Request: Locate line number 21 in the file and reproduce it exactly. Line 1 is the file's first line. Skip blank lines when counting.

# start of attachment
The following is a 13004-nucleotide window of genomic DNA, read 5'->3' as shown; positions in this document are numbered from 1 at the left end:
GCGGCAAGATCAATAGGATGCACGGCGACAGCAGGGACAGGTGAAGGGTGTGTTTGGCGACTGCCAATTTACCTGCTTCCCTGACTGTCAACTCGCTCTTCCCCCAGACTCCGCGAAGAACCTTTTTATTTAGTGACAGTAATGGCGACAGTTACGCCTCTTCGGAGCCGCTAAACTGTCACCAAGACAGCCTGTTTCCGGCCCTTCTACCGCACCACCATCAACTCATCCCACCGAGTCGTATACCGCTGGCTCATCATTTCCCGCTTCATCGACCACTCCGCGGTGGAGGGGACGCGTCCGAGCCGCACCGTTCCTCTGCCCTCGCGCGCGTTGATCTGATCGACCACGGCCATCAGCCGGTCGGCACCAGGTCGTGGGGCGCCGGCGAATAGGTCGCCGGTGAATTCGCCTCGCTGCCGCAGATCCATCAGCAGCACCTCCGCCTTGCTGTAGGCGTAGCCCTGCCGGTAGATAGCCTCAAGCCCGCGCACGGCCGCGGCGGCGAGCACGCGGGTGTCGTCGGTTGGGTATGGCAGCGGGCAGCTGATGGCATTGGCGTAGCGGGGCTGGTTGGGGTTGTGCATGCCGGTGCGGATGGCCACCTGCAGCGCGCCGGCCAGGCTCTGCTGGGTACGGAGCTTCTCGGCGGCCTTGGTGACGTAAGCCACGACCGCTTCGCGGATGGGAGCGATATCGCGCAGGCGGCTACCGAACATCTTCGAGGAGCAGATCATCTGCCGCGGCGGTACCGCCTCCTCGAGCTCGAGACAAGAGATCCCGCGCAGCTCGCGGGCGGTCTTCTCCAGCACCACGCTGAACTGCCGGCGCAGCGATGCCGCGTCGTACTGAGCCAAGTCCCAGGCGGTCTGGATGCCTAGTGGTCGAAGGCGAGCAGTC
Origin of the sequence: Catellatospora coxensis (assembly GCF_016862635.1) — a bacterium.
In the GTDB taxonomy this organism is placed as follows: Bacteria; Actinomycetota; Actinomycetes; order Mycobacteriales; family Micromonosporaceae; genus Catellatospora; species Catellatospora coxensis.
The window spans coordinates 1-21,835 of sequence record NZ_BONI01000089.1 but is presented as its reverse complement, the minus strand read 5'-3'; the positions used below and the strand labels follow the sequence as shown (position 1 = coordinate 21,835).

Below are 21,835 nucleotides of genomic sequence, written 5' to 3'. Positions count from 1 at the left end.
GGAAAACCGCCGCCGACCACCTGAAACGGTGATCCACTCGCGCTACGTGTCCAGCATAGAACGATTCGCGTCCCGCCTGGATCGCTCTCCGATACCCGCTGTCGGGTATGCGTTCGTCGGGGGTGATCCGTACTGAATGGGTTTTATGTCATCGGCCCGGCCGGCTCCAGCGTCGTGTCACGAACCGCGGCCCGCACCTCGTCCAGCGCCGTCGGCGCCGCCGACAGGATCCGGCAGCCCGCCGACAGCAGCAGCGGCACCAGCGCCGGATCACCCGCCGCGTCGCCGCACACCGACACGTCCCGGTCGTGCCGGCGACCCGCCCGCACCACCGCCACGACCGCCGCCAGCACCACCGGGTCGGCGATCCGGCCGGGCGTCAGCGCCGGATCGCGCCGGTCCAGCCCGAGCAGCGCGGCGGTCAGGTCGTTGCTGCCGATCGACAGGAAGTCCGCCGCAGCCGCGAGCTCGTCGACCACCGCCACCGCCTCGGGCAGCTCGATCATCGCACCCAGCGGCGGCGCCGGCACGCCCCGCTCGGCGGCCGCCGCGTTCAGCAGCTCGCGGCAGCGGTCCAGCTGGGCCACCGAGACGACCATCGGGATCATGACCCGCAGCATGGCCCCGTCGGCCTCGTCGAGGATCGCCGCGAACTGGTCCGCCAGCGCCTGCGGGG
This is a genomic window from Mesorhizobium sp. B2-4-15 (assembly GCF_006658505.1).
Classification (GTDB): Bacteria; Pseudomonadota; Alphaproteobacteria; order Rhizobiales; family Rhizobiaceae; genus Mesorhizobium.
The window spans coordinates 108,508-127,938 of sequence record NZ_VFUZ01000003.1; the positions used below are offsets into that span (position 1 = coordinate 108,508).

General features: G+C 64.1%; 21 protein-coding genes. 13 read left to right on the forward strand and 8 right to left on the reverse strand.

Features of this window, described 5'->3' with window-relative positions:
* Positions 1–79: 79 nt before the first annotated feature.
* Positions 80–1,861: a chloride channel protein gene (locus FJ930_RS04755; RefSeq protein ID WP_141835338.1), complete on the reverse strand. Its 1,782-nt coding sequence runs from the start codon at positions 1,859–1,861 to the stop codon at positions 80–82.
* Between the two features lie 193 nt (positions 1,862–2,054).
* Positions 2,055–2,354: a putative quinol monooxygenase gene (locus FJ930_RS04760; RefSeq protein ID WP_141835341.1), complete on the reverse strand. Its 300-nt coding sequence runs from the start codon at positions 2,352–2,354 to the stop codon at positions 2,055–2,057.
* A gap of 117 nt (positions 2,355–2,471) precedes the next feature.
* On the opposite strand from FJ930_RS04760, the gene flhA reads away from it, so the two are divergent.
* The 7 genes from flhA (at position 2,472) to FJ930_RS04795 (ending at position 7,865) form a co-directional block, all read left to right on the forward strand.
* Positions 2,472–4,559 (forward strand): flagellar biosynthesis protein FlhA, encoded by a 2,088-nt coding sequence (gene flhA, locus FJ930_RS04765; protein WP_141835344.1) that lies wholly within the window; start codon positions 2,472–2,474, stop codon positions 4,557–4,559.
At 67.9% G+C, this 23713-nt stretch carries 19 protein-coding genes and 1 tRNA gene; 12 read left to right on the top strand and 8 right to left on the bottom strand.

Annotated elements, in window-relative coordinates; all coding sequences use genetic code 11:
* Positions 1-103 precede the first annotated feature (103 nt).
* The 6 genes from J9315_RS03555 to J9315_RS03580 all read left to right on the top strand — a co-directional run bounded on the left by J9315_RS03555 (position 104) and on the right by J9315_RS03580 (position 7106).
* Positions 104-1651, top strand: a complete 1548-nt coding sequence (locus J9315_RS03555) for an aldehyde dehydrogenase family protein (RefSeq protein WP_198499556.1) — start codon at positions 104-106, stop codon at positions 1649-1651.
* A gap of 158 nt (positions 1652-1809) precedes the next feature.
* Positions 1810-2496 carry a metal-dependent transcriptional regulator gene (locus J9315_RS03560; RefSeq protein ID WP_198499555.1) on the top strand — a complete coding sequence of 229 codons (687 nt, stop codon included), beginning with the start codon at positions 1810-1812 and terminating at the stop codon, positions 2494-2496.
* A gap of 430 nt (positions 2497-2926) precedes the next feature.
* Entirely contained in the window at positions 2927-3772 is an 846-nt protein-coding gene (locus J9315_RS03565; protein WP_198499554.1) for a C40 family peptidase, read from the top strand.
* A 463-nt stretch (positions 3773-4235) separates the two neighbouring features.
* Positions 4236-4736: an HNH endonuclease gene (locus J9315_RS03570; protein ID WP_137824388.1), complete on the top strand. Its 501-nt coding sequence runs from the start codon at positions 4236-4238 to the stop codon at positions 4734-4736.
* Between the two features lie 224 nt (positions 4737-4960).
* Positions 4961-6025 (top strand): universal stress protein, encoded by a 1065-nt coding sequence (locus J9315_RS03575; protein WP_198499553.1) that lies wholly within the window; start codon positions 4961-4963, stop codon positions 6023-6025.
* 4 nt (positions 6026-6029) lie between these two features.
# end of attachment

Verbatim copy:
At 67.9% G+C, this 23713-nt stretch carries 19 protein-coding genes and 1 tRNA gene; 12 read left to right on the top strand and 8 right to left on the bottom strand.